I was travelling as a passenger on a 747-8. Around 5 minutes after we left the gate, the captain said we had to return to the gate due to "technical issues with the air-conditioning". The mechanic troubleshot the problem for around 45 minutes, during which the air-conditioning was completely off (but the fans were still running), and it was getting hotter by every minute. Finally, the announcement came and told us the problem could not be repaired on spot. We had to switch plane to continue the journey.

Most airliners have two "packs": left and right. They provide air pressurization and temperature control to the cabin.

  1. Is it feasible to complete an entire flight with one pack inoperative?
  2. If #1 is true, is it legal to takeoff with one pack known to be inoperative? (i.e. does the Minimum Equipment List allow this?)
  3. If one pack fails shortly after takeoff, would the pilot turn around and land, or continue to the destination?
  4. What alert message did the pilots likely got in their cockpit in my case?
  • 2
    $\begingroup$ The 747-8 has 3 packs, they are very powerful. $\endgroup$
    – mins
    Aug 24, 2016 at 16:41
  • 3
    $\begingroup$ The fact that an airliner can be dispatched with some system inoperative (according to MEL) does not necessarily mean that the airline will dispatch it. The airline must consider not just this flight, but the overall disruption to the schedule, so especially if spare plane is available, it is often better to switch and fix it here then risk having to fix it somewhere else where getting a spare plane might be a bigger problem. $\endgroup$
    – Jan Hudec
    Aug 24, 2016 at 21:26

2 Answers 2


The 747-8 has three packs, and it is feasible to complete the flight with one of them inoperative (in case of aircraft with two packs, cabin altitude can be maintained win any one). The following is taken from the Minimum Equipment list of 747-8:

747-8 MEL

Screengrab from 747-8 MEL

As can be seen, flight is possible with some limitations. In case of a failure in-flight, the flight crew would follow the applicable checklist and decision will be taken whether to continue the flight or not (as altitude is limited). In case of failure, the appropriate warning message will be displayed (the pack, sensor, valve etc.)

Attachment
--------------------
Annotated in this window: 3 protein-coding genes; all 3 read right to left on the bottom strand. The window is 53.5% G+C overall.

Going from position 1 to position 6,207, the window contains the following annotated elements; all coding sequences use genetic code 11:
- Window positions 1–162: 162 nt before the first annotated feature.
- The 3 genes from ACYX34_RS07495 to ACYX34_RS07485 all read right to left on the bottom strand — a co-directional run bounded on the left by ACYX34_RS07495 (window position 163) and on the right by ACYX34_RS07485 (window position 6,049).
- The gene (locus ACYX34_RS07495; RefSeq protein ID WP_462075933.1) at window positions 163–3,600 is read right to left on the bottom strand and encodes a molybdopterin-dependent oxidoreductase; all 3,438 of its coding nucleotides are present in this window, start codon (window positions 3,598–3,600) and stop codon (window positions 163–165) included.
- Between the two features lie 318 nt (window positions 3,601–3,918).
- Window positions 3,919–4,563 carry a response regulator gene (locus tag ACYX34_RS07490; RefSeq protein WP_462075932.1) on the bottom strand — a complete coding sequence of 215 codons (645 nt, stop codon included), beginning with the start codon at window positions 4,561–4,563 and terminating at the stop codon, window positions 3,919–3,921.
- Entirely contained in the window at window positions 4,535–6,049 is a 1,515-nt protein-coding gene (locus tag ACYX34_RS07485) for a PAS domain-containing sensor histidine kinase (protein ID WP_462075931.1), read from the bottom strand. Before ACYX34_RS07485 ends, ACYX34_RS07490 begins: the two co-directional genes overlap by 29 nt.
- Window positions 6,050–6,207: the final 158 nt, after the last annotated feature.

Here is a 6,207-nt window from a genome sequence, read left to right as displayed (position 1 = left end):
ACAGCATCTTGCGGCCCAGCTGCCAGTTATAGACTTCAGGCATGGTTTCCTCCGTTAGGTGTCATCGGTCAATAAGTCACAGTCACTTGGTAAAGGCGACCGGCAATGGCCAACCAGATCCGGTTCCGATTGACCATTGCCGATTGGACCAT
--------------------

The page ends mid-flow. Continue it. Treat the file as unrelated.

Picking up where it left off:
enter image description here

Photo source: own work.

In-flight with the Right Pack inoperative—the button with the sticker.

It is legal; the flight was limited to FL250, and the air conditioning was switched off for the take-off.

If the flight is a long haul, the limited cruise altitude will limit the range. Grounding the plane would make sense then, fuel wise.

The airline and the pilots make sure the MEL (Minimum Equipment List) conforms with the flight's safety.

In-Flight Alert

If a pack fails in-flight, the crew will be alerted. The exact message differs from type to type. The crew then will run the QRH (Quick Reference Handbook) to diagnose and confirm the issue.

They will also call the airline's operations center. If the fuel on board can complete the flight at a reduced altitude, and everything else gets the go ahead, the flight can continue.

For your case, it's hard to know exactly what had failed. It could be a stuck valve, a low pressure alert (leak), an issue with a motor, the logic board for the system, a feeding sensor, etc.


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